Fourth Sunday of Easter

The theology of baptism is given depth of meaning in the book of Revelation, especially in chapter 7:9 – 17 and in this chapter, the reader is drawn to the central message of being a Christian and that is the sealing of the saints.

Shepherd in a landscape with goats
Shepherd in a landscape with goats, Iran, Safavid period. Image courtesy of Freer Gallery of Art and Arthur M. Sackler Gallery. 

April 17, 2016

Second Reading
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Commentary on Revelation 7:9-17

The theology of baptism is given depth of meaning in the book of Revelation, especially in chapter 7:9 – 17 and in this chapter, the reader is drawn to the central message of being a Christian and that is the sealing of the saints.

Revelation calls Christians to remember that they are not sealed or baptized from challenges of life but rather we are made ready to go through whatever comes against us in our faith journey. In other words, baptism does not exempt us from sickness, betrayals, wars and other calamities but our participation in it signals God’s presence in and around our lives through and beyond this life. The tension between the so – called “already,” and “not yet,” eschatology orients readers of Revelation to a life in the between times.1  In these times, God’s faithful witnesses are gathered from every part of the world and they form what Revelation calls the “Israel of God,” sealed in 7:4 and are from every nation and tribe and people and language (7:9). Theologically, Revelation uses the term “Israel of God,” to refer to the ecclesial faith community and this is inclusive of all nations, races, ethnicities, tribes and languages from all over the world.

Many Christians have asked about the nature of the Church in its eschatological and heavenly perspective, and that question is addressed in Revelation chapter 7 in where John informs readers of two kinds of churches, namely: the church militant, which is the one still on earth and the church triumphant, which the one in heaven where the ones who are dressed in white robes stand before the presence of the Almighty God and the Lamb (7:9, 13 – 14).2 The community of faith or the church on earth is given its full picture in the number 144, 000 which in theological terms is the church triumphant made up of an incalculable number of all global Christians. Chapter seven is like a movie whereby the audience is held in suspense until the true genre is revealed. In the midst of persecution such as the recent killing of Christians in Iraqi, Libya and Syria and other parts of the world, chapter 7 reminds believers that God will always protect His people and this security is hidden from humanity because the mystery of death and God’s presence in the chaos of life is unfathomable. The lesson we can learn from chapter 7 is that in persecution, the reality of God’s protection on the faithful is authentic and real.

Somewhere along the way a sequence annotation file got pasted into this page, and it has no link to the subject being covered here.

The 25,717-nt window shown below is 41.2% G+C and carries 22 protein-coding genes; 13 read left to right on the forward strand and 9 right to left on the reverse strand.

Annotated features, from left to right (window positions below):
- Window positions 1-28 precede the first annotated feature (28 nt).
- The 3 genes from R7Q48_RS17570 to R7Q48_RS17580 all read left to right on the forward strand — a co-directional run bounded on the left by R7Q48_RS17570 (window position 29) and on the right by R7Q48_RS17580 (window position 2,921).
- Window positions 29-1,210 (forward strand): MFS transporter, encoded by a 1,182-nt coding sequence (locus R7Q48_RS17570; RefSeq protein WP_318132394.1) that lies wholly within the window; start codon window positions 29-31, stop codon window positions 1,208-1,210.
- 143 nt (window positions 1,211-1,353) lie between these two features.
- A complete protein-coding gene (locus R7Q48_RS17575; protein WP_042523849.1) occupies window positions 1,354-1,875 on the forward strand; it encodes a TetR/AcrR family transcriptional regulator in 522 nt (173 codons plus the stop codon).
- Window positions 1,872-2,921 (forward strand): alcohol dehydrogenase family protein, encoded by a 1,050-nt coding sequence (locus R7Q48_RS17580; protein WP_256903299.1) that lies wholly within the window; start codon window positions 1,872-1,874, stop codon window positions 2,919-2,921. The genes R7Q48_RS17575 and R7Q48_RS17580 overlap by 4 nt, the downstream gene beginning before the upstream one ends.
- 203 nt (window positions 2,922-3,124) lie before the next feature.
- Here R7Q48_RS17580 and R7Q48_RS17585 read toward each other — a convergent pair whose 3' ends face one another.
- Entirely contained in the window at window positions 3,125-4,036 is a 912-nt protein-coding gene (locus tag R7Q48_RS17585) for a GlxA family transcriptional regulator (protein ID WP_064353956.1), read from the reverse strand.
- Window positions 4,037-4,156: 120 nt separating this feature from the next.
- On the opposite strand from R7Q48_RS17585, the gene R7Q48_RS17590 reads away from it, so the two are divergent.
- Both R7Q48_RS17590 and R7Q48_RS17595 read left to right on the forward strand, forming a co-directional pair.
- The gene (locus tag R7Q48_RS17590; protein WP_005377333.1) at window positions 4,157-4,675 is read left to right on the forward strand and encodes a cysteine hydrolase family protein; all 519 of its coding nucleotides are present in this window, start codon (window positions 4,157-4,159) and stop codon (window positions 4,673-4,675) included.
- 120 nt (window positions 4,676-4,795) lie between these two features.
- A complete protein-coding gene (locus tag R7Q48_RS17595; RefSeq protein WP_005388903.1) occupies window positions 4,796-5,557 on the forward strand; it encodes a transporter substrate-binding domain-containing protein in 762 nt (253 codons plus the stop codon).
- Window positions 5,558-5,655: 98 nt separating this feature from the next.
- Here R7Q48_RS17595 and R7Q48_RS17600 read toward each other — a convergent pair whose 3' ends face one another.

The sealed number of God’s people in 7:4 that John is made to see is indeed the ‘triumphant church,’ whose voices proclaims God’s action of deliverance. In fact, their loud voices can also be interpreted as a testimony of their salvation. Christians in the 21st century and living in affluent are probably shielded from persecution and have no knowledge of what ‘witnessing,’ implies. In the context of Revelation 7:10, the multitude claims God’s victory because they are martyrs who have shade their blood as a form of witness to Jesus Christ. Their celebration is not just for their salvation but they celebrate their triumphant passage through persecution.3 In other words, witnessing is not just claiming to be a Christian but it means triumphant participation through one’s own death and experiencing the sacrificial death of Jesus Christ. Christianity is about participation and throughout the New Testament Jesus is demonstrating authentic Christianity (John 13:3 – 5 cf. Matthew 26:14 -39). While many Christians want to go to heaven, many miss the point that before heaven, there is tribulation and going through this ordeal results in one being part of the celebrating triumphant Church in 7: 9 – 17.